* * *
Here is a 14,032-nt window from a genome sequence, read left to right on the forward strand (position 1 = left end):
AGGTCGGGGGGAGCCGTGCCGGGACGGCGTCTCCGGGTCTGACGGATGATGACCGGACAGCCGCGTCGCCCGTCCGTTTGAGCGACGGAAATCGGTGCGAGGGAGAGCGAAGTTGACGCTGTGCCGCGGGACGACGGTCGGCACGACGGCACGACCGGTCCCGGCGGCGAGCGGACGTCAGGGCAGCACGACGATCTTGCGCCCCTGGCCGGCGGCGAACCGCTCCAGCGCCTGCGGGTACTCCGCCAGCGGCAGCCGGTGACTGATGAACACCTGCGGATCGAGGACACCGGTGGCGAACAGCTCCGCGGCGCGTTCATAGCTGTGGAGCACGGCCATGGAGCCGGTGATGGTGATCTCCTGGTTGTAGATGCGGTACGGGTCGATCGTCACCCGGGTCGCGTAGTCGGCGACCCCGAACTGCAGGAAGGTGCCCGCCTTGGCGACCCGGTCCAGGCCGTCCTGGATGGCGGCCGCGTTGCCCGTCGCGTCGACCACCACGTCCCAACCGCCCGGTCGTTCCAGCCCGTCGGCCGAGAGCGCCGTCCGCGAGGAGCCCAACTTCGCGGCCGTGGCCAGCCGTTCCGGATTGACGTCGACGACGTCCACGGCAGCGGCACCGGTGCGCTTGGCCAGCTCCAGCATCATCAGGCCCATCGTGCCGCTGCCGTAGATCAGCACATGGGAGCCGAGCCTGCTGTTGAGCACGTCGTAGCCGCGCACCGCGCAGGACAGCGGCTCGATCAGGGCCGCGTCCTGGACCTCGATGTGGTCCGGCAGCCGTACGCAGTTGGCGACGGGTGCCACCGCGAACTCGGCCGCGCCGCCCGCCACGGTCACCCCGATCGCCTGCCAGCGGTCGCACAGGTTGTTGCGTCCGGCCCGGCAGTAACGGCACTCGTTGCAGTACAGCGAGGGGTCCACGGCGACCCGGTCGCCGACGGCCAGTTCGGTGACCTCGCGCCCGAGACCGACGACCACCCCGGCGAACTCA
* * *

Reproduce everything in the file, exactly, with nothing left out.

Here is a 14,032-nt window from a genome sequence, read left to right on the forward strand (position 1 = left end):
AGGTCGGGGGGAGCCGTGCCGGGACGGCGTCTCCGGGTCTGACGGATGATGACCGGACAGCCGCGTCGCCCGTCCGTTTGAGCGACGGAAATCGGTGCGAGGGAGAGCGAAGTTGACGCTGTGCCGCGGGACGACGGTCGGCACGACGGCACGACCGGTCCCGGCGGCGAGCGGACGTCAGGGCAGCACGACGATCTTGCGCCCCTGGCCGGCGGCGAACCGCTCCAGCGCCTGCGGGTACTCCGCCAGCGGCAGCCGGTGACTGATGAACACCTGCGGATCGAGGACACCGGTGGCGAACAGCTCCGCGGCGCGTTCATAGCTGTGGAGCACGGCCATGGAGCCGGTGATGGTGATCTCCTGGTTGTAGATGCGGTACGGGTCGATCGTCACCCGGGTCGCGTAGTCGGCGACCCCGAACTGCAGGAAGGTGCCCGCCTTGGCGACCCGGTCCAGGCCGTCCTGGATGGCGGCCGCGTTGCCCGTCGCGTCGACCACCACGTCCCAACCGCCCGGTCGTTCCAGCCCGTCGGCCGAGAGCGCCGTCCGCGAGGAGCCCAACTTCGCGGCCGTGGCCAGCCGTTCCGGATTGACGTCGACGACGTCCACGGCAGCGGCACCGGTGCGCTTGGCCAGCTCCAGCATCATCAGGCCCATCGTGCCGCTGCCGTAGATCAGCACATGGGAGCCGAGCCTGCTGTTGAGCACGTCGTAGCCGCGCACCGCGCAGGACAGCGGCTCGATCAGGGCCGCGTCCTGGACCTCGATGTGGTCCGGCAGCCGTACGCAGTTGGCGACGGGTGCCACCGCGAACTCGGCCGCGCCGCCCGCCACGGTCACCCCGATCGCCTGCCAGCGGTCGCACAGGTTGTTGCGTCCGGCCCGGCAGTAACGGCACTCGTTGCAGTACAGCGAGGGGTCCACGGCGACCCGGTCGCCGACGGCCAGTTCGGTGACCTCGCGCCCGAGACCGACGACCACCCCGGCGAACTCA